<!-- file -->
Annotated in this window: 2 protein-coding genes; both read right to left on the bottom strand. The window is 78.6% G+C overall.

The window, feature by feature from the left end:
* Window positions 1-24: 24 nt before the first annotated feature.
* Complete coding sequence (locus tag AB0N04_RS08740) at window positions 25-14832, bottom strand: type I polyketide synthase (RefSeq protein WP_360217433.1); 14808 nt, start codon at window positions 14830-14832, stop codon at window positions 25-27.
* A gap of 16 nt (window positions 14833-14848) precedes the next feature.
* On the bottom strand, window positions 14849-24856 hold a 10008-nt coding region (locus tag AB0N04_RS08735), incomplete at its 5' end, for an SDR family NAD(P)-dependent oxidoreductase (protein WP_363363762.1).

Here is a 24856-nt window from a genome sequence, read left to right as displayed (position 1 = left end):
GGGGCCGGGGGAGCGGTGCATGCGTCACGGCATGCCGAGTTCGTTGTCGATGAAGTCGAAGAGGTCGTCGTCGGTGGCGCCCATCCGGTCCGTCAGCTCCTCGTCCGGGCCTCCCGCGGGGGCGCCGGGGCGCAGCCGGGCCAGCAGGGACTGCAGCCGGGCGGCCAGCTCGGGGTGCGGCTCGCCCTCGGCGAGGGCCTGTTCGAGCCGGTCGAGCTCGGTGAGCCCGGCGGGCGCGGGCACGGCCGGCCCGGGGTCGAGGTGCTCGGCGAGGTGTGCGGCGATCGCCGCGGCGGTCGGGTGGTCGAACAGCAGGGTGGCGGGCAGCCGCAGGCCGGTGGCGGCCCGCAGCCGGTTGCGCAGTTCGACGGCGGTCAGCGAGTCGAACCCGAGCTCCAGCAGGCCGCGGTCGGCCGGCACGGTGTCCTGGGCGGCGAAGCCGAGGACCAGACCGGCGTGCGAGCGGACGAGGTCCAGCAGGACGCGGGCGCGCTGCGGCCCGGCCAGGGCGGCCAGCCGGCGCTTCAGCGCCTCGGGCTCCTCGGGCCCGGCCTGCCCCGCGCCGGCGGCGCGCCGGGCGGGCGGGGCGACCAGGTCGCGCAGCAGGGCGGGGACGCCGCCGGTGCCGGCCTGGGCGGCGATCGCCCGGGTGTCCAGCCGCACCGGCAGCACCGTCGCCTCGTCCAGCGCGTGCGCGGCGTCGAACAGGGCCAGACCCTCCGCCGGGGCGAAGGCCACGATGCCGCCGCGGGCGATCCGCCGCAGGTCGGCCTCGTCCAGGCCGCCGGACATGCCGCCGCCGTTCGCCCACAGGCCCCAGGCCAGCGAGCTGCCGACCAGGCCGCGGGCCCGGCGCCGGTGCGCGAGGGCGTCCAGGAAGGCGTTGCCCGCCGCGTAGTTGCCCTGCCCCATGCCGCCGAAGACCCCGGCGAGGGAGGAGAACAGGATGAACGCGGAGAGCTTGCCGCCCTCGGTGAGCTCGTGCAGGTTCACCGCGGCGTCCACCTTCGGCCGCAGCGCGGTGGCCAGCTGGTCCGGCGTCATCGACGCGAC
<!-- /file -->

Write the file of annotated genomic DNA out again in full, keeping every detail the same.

Annotated in this window: 2 protein-coding genes; both read right to left on the bottom strand. The window is 78.6% G+C overall.

The window, feature by feature from the left end:
* Window positions 1-24: 24 nt before the first annotated feature.
* Complete coding sequence (locus tag AB0N04_RS08740) at window positions 25-14832, bottom strand: type I polyketide synthase (RefSeq protein WP_360217433.1); 14808 nt, start codon at window positions 14830-14832, stop codon at window positions 25-27.
* A gap of 16 nt (window positions 14833-14848) precedes the next feature.
* On the bottom strand, window positions 14849-24856 hold a 10008-nt coding region (locus tag AB0N04_RS08735), incomplete at its 5' end, for an SDR family NAD(P)-dependent oxidoreductase (protein WP_363363762.1).

Here is a 24856-nt window from a genome sequence, read left to right as displayed (position 1 = left end):
GGGGCCGGGGGAGCGGTGCATGCGTCACGGCATGCCGAGTTCGTTGTCGATGAAGTCGAAGAGGTCGTCGTCGGTGGCGCCCATCCGGTCCGTCAGCTCCTCGTCCGGGCCTCCCGCGGGGGCGCCGGGGCGCAGCCGGGCCAGCAGGGACTGCAGCCGGGCGGCCAGCTCGGGGTGCGGCTCGCCCTCGGCGAGGGCCTGTTCGAGCCGGTCGAGCTCGGTGAGCCCGGCGGGCGCGGGCACGGCCGGCCCGGGGTCGAGGTGCTCGGCGAGGTGTGCGGCGATCGCCGCGGCGGTCGGGTGGTCGAACAGCAGGGTGGCGGGCAGCCGCAGGCCGGTGGCGGCCCGCAGCCGGTTGCGCAGTTCGACGGCGGTCAGCGAGTCGAACCCGAGCTCCAGCAGGCCGCGGTCGGCCGGCACGGTGTCCTGGGCGGCGAAGCCGAGGACCAGACCGGCGTGCGAGCGGACGAGGTCCAGCAGGACGCGGGCGCGCTGCGGCCCGGCCAGGGCGGCCAGCCGGCGCTTCAGCGCCTCGGGCTCCTCGGGCCCGGCCTGCCCCGCGCCGGCGGCGCGCCGGGCGGGCGGGGCGACCAGGTCGCGCAGCAGGGCGGGGACGCCGCCGGTGCCGGCCTGGGCGGCGATCGCCCGGGTGTCCAGCCGCACCGGCAGCACCGTCGCCTCGTCCAGCGCGTGCGCGGCGTCGAACAGGGCCAGACCCTCCGCCGGGGCGAAGGCCACGATGCCGCCGCGGGCGATCCGCCGCAGGTCGGCCTCGTCCAGGCCGCCGGACATGCCGCCGCCGTTCGCCCACAGGCCCCAGGCCAGCGAGCTGCCGACCAGGCCGCGGGCCCGGCGCCGGTGCGCGAGGGCGTCCAGGAAGGCGTTGCCCGCCGCGTAGTTGCCCTGCCCCATGCCGCCGAAGACCCCGGCGAGGGAGGAGAACAGGATGAACGCGGAGAGCTTGCCGCCCTCGGTGAGCTCGTGCAGGTTCACCGCGGCGTCCACCTTCGGCCGCAGCGCGGTGGCCAGCTGGTCCGGCGTCATCGACGCGAC